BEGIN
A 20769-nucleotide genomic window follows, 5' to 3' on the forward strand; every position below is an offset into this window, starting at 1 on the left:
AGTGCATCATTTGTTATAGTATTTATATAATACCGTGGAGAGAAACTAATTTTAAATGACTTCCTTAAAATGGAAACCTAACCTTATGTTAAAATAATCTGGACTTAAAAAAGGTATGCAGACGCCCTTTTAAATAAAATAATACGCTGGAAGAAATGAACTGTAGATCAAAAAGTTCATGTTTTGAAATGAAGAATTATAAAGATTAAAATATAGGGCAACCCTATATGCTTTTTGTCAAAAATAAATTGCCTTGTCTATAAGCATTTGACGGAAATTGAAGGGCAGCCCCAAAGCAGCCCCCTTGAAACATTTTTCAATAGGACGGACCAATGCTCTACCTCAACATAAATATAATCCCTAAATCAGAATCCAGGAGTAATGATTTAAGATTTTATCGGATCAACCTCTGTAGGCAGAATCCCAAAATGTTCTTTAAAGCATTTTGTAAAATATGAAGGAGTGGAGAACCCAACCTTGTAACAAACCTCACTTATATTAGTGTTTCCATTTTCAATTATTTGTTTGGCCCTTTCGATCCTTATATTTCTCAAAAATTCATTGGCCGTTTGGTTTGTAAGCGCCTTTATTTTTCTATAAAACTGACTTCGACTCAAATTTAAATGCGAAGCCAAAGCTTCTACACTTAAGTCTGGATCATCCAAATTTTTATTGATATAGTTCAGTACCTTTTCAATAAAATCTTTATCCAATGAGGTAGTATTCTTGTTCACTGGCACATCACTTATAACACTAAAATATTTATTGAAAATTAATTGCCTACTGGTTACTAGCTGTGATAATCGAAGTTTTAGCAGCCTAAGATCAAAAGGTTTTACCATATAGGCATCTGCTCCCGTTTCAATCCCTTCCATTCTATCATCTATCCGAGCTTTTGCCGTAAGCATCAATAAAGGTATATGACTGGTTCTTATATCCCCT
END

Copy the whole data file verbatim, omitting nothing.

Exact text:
A 20769-nucleotide genomic window follows, 5' to 3' on the forward strand; every position below is an offset into this window, starting at 1 on the left:
AGTGCATCATTTGTTATAGTATTTATATAATACCGTGGAGAGAAACTAATTTTAAATGACTTCCTTAAAATGGAAACCTAACCTTATGTTAAAATAATCTGGACTTAAAAAAGGTATGCAGACGCCCTTTTAAATAAAATAATACGCTGGAAGAAATGAACTGTAGATCAAAAAGTTCATGTTTTGAAATGAAGAATTATAAAGATTAAAATATAGGGCAACCCTATATGCTTTTTGTCAAAAATAAATTGCCTTGTCTATAAGCATTTGACGGAAATTGAAGGGCAGCCCCAAAGCAGCCCCCTTGAAACATTTTTCAATAGGACGGACCAATGCTCTACCTCAACATAAATATAATCCCTAAATCAGAATCCAGGAGTAATGATTTAAGATTTTATCGGATCAACCTCTGTAGGCAGAATCCCAAAATGTTCTTTAAAGCATTTTGTAAAATATGAAGGAGTGGAGAACCCAACCTTGTAACAAACCTCACTTATATTAGTGTTTCCATTTTCAATTATTTGTTTGGCCCTTTCGATCCTTATATTTCTCAAAAATTCATTGGCCGTTTGGTTTGTAAGCGCCTTTATTTTTCTATAAAACTGACTTCGACTCAAATTTAAATGCGAAGCCAAAGCTTCTACACTTAAGTCTGGATCATCCAAATTTTTATTGATATAGTTCAGTACCTTTTCAATAAAATCTTTATCCAATGAGGTAGTATTCTTGTTCACTGGCACATCACTTATAACACTAAAATATTTATTGAAAATTAATTGCCTACTGGTTACTAGCTGTGATAATCGAAGTTTTAGCAGCCTAAGATCAAAAGGTTTTACCATATAGGCATCTGCTCCCGTTTCAATCCCTTCCATTCTATCATCTATCCGAGCTTTTGCCGTAAGCATCAATAAAGGTATATGACTGGTTCTTATATCCCCT